While it’s impossible to stuff Carnegie Hall into a living room, a good stereo system is like opening a window to a convincing sonic landscape that stirs the listener’s soul. But creating an accurate simulacrum of live music in one’s home is an elusive task, with as many opinions as to what constitutes great sound as there are audio components designed to achieve it. And though expansive space and budget can both further that aim, neither is a guarantee of success without first knowing what success actually sounds like.
Some audiophiles insist that without a 10-octave frequency response, from the 16 Hz of a 32-foot organ pipe to ultrasonic frequencies audible only to bats, any reproduction is left wanting in terms of accuracy. Perhaps—but then why, if the full-scale force and dynamic range of Mahler’s “Symphony of a Thousand” can only be approached by the most ambitious systems, the same piece played through a pair of modest bookshelf speakers or a good set of headphones can still raise goosebumps and inflame emotions?
“The soul of music is in the midrange,” says Philip O’Hanlon, an industry veteran whose company, On a Higher Note, distributes several premier audio brands. “This is where most of the emotion, the passion, the joie de vivre is contained.” Fittingly, then, reproducing it seems to be more about feel than brute technological force. Consider the Quad 57 electrostatic loudspeaker, invented by Peter Walker and launched in 1957, which was limited at the frequency extremes, unable to play at high volumes and was a single speaker to boot, as stereo was not a commercial reality at the time. And yet the Quad sounded more real than any speaker made before (not to mention a great many since) because it could reproduce the midrange—frequencies from about 200 Hz to 4,000 Hz, such as the guitar, flute and piano—like nothing else. It could also re-create the human voice, whose fundamental frequencies are lower still, with scary-real fidelity that seemed to put a singer inside the room with you.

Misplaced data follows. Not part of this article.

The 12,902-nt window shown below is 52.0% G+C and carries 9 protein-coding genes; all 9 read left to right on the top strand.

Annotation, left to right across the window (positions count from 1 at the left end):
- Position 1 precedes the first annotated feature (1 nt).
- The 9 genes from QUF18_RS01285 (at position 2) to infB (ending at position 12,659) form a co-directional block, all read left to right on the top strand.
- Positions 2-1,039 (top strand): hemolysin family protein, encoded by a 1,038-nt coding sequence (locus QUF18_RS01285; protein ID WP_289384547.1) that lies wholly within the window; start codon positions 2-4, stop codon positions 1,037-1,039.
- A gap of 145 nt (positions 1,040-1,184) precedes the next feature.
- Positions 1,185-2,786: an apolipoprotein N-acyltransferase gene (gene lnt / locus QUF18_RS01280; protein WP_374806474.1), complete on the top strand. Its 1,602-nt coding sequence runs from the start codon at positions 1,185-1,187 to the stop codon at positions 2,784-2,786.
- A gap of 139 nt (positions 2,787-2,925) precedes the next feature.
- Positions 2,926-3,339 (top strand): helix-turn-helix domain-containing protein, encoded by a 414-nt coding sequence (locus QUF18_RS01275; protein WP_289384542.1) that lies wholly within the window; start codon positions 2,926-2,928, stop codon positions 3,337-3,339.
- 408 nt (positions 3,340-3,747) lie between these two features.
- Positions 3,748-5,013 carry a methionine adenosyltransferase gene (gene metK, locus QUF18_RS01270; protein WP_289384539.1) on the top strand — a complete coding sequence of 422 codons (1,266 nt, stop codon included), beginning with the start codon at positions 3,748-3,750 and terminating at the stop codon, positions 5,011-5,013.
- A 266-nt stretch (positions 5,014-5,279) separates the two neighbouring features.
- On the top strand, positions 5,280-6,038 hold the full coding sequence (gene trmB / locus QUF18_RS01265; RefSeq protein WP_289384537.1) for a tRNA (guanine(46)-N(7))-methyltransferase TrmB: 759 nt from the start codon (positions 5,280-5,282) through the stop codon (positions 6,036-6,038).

Today there are a number of loudspeaker choices for achieving what O’Hanlon calls “midrange magic.” Not only do these options come from all over the world, but they also get it right using a variety of approaches. US companies such as Sound Lab, Volti and Magnepan use electrostatic, horn-loaded compression and planar-ribbon transducers, respectively, while Italy’s Sonus faber, France’s Focal, Germany’s MBL and Japan’s TAD all employ either conventional cone, omnidirectional or concentric drivers.
British designers in particular enjoy a reputation for accurate midranges. O’Hanlon, who’s known for putting together famously revealing playlists and glue-you-to-your-seat system demos, is especially fond of speakers from Graham Audio, which extend that realism across the full-frequency range. He calls it the British Sound plus. “The results are an uncanny realism,” he says, “where the speakers disappear and there’s nothing left but the music hanging in the air.”